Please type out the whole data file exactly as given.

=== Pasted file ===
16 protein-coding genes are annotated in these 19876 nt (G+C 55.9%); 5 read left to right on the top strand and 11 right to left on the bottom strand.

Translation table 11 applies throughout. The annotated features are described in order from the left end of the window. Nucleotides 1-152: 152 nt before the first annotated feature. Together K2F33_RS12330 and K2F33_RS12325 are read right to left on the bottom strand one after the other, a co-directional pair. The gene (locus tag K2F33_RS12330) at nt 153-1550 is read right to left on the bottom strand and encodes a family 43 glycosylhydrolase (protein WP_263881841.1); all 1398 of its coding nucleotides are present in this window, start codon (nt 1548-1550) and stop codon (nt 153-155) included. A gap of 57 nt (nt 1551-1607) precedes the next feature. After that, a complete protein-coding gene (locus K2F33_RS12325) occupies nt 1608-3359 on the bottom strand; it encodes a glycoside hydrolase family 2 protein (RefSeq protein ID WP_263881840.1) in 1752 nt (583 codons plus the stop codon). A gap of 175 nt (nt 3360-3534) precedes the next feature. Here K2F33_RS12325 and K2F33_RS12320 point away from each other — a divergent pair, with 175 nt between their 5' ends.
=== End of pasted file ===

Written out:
16 protein-coding genes are annotated in these 19876 nt (G+C 55.9%); 5 read left to right on the top strand and 11 right to left on the bottom strand.

Translation table 11 applies throughout. The annotated features are described in order from the left end of the window. Nucleotides 1-152: 152 nt before the first annotated feature. Together K2F33_RS12330 and K2F33_RS12325 are read right to left on the bottom strand one after the other, a co-directional pair. The gene (locus tag K2F33_RS12330) at nt 153-1550 is read right to left on the bottom strand and encodes a family 43 glycosylhydrolase (protein WP_263881841.1); all 1398 of its coding nucleotides are present in this window, start codon (nt 1548-1550) and stop codon (nt 153-155) included. A gap of 57 nt (nt 1551-1607) precedes the next feature. After that, a complete protein-coding gene (locus K2F33_RS12325) occupies nt 1608-3359 on the bottom strand; it encodes a glycoside hydrolase family 2 protein (RefSeq protein ID WP_263881840.1) in 1752 nt (583 codons plus the stop codon). A gap of 175 nt (nt 3360-3534) precedes the next feature. Here K2F33_RS12325 and K2F33_RS12320 point away from each other — a divergent pair, with 175 nt between their 5' ends.